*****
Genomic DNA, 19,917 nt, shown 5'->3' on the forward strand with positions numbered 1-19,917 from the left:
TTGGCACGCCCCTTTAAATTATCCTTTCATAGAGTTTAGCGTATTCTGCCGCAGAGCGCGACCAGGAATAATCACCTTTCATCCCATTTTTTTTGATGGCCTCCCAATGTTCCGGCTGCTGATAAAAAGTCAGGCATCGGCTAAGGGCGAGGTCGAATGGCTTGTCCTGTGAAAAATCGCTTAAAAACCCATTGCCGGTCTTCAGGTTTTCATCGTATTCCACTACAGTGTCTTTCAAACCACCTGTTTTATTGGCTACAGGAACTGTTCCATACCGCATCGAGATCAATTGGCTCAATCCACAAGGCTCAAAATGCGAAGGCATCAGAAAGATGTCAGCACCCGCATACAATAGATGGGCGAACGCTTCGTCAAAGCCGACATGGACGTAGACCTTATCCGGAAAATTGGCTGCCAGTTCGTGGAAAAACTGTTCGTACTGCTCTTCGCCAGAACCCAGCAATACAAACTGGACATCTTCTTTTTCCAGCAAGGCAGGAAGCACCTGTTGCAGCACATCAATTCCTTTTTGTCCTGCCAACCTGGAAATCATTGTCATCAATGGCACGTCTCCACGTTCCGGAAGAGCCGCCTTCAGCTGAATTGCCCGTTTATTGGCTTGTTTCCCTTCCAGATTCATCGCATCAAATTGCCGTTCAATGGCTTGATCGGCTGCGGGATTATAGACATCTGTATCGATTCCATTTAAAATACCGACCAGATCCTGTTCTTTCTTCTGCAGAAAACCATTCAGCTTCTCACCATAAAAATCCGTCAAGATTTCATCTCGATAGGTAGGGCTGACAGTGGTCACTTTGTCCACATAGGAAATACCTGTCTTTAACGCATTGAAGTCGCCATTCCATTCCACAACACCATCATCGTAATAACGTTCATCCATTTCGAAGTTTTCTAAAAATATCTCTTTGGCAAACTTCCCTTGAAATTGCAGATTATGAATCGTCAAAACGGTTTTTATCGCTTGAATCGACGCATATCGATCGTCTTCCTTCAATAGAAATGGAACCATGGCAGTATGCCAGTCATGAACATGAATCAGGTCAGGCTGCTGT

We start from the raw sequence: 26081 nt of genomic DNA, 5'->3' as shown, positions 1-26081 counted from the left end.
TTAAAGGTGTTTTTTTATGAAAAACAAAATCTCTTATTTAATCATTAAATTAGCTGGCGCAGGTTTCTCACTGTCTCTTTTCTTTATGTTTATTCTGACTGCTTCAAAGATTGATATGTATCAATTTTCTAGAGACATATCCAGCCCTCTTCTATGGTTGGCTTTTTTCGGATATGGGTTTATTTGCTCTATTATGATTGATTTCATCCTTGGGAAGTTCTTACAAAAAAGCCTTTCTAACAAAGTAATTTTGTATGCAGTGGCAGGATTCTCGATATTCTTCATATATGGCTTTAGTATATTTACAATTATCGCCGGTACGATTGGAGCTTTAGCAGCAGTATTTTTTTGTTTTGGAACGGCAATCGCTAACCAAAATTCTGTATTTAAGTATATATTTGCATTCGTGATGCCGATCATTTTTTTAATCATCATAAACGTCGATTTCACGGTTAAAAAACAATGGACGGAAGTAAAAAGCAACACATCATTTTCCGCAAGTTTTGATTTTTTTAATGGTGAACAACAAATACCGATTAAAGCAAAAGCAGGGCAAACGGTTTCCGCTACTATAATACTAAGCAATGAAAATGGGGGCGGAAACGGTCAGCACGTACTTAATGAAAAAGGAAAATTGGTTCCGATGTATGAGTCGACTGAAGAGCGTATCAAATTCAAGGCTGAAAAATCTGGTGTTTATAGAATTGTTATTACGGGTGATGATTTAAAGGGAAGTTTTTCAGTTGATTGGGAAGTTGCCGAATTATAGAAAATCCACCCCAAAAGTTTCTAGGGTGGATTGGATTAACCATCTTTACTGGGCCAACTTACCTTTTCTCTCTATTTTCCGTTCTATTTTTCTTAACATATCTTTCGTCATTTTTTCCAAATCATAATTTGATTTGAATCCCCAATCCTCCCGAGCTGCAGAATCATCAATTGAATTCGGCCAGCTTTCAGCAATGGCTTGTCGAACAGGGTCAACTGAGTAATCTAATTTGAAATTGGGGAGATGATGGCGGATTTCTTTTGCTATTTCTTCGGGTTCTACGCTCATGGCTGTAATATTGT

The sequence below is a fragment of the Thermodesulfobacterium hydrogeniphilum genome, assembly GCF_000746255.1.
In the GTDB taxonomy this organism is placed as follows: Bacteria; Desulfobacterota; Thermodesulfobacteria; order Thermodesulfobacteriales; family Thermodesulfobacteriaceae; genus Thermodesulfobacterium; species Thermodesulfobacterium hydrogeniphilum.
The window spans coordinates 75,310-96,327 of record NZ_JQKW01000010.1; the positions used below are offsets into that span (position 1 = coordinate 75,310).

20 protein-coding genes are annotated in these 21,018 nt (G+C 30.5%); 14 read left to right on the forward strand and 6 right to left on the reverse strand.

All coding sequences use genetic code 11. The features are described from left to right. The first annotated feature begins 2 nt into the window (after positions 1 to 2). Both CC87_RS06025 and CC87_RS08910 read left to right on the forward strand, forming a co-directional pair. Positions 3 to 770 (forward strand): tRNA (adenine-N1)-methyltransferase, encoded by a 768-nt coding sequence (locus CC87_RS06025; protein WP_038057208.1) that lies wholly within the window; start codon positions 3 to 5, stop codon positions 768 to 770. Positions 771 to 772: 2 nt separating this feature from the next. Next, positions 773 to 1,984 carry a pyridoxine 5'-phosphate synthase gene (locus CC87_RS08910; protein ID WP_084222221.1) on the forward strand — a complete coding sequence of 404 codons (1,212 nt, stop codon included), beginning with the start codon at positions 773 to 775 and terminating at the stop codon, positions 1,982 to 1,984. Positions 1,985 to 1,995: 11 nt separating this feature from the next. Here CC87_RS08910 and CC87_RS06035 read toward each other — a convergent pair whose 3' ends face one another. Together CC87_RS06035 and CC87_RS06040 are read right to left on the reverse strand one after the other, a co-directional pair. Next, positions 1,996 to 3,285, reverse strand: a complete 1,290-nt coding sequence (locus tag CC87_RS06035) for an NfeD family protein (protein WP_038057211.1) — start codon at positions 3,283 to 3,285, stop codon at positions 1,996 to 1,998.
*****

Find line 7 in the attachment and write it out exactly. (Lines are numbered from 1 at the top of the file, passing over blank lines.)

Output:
The window spans coordinates 75,310-96,327 of record NZ_JQKW01000010.1; the positions used below are offsets into that span (position 1 = coordinate 75,310).